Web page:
Connecticut native Ernest Borgnine, who was born and spent several years of his childhood in Hamden, has died. The Oscar-winning actor was 95.
For some he was Lt. Commander Quinton McHale on McHale's Navy, which ran on television from 1962 to 1966. For others, it was the film "Marty" that made him a household name. It also garnered him a string of awards, including an Oscar, Golden Globe, New York Film Critics Circle Award and a National Board of Review award for best actor.
The younger generation might remember him from appearances on shows such as The Simpsons, Everybody Loves Raymond, Saturday Night Live and ER — and as the voice of Mermaid Man on Spongebob Squarepants.
But he has held a special place in the hearts of Hamden residents who think of him as the hometown boy who did good.
He was born in 1917 and lived in Hamden for two years before his family moved to Italy. He returned to Hamden and attended Hillhouse High School in New Haven since Hamden had not yet built its own high school, according to an article New Haven Register TV editor Joe Amarante did in 2009 shortly after Borgnine turned 92.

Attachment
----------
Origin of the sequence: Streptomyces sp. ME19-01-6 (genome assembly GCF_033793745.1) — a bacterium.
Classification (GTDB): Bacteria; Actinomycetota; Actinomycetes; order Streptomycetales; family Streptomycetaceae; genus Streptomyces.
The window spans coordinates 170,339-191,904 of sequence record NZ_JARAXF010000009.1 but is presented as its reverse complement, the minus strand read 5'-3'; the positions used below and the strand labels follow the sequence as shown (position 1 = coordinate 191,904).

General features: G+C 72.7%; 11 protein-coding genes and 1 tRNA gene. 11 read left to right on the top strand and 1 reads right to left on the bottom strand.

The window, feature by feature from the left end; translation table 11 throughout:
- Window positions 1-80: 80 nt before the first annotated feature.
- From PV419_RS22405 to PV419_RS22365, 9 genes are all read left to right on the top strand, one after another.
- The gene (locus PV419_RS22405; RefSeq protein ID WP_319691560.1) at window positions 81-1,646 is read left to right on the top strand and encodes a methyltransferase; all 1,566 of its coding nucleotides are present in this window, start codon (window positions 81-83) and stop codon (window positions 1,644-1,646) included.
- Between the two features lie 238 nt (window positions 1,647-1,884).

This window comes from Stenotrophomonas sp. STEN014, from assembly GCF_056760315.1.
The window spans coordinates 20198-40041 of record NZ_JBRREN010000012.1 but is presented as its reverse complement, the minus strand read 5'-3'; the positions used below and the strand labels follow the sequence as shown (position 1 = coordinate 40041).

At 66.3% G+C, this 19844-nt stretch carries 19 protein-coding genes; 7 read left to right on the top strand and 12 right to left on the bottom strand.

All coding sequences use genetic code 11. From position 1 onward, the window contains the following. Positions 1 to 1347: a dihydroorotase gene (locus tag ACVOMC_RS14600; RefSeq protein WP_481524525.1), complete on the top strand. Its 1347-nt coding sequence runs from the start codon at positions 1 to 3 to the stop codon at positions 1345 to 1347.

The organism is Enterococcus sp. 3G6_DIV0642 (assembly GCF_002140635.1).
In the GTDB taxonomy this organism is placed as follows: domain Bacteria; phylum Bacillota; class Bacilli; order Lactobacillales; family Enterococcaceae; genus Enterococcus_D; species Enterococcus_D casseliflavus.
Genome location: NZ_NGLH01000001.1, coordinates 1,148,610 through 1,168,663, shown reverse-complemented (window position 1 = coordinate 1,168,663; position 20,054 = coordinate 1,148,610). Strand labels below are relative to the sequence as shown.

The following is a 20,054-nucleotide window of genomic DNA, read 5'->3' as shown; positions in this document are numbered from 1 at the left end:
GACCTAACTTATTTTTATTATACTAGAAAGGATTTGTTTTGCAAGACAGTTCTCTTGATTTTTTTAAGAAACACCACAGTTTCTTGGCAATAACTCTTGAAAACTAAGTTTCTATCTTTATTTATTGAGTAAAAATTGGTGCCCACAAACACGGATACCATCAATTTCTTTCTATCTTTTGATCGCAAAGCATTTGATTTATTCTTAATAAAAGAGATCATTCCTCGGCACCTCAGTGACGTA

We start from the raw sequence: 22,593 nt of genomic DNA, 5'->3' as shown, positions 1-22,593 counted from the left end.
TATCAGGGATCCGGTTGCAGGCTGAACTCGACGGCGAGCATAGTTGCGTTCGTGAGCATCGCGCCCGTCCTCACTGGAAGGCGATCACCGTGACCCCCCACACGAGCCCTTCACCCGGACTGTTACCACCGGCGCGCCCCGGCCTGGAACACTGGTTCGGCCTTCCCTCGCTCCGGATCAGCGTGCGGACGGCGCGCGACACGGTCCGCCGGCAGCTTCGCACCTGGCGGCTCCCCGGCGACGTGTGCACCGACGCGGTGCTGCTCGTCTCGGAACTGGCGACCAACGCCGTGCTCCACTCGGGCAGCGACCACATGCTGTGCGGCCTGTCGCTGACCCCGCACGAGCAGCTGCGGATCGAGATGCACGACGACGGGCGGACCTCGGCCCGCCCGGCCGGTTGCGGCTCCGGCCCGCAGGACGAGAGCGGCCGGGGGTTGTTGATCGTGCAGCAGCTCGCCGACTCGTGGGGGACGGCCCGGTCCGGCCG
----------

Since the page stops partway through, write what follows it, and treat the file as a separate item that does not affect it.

About a decade ago the town set aside a small piece of land at the corner of Dixwell and Putnam avenues and dubbed it "Ernest Borgnine Park" to honor the actor.
He returned to Hamden often to visit family and would make appearances at Hamden High School to speak to drama students. The town honored him in 1993, when he attended several events in his honor.
"Mayor [Carl] Amento put out a call to the community so that everyone could join in the planning for the weekend of festivities welcoming Ernest Borgnine," said Mimsie Coleman, Director of Hamden’s Department of Arts, Recreation and Culture. "Many Hamden residents enthusiastically took part.
"I think the most memorable event was held one afternoon in Thornton Wilder Hall: 'A Visit with Ernest Borgnine.' Over 500 people crammed into the hall — we had to call the Fire Marshall," she remembered Sunday evening.
"[Borgnine's] personal assistant had advised us to have a comfortable chair on the stage for him, with a table next to it with water, and another person sitting close by to make sure he remained comfortable," she said. "As it turns out, he never sat down and didn't need a person close by. Instead, he stood before the audience, first sharing stories of his life and then taking questions from the audience, some of whom claimed to have had connections with him when he was young"
Borgnine remembered some of their stories, she said, "and believed the ones he didn't remember.
"He was youthful, engaging and thoroughly charming. At one point, he said he thought he remembered the center of Hamden, which is where his parents allegedly lived when he was born," she said.
His long career began in 1947 when he appeared in the play, "State of the Union," followed by a role in Tenessee Williams' "The Glass Menagerie."
He virtually never stopped working, appearing in at least 124 movies and dozens of TV shows. In 1997 he was featured in "Ernest Borgnine on the Bus," where he toured the country in his bus meeting fans.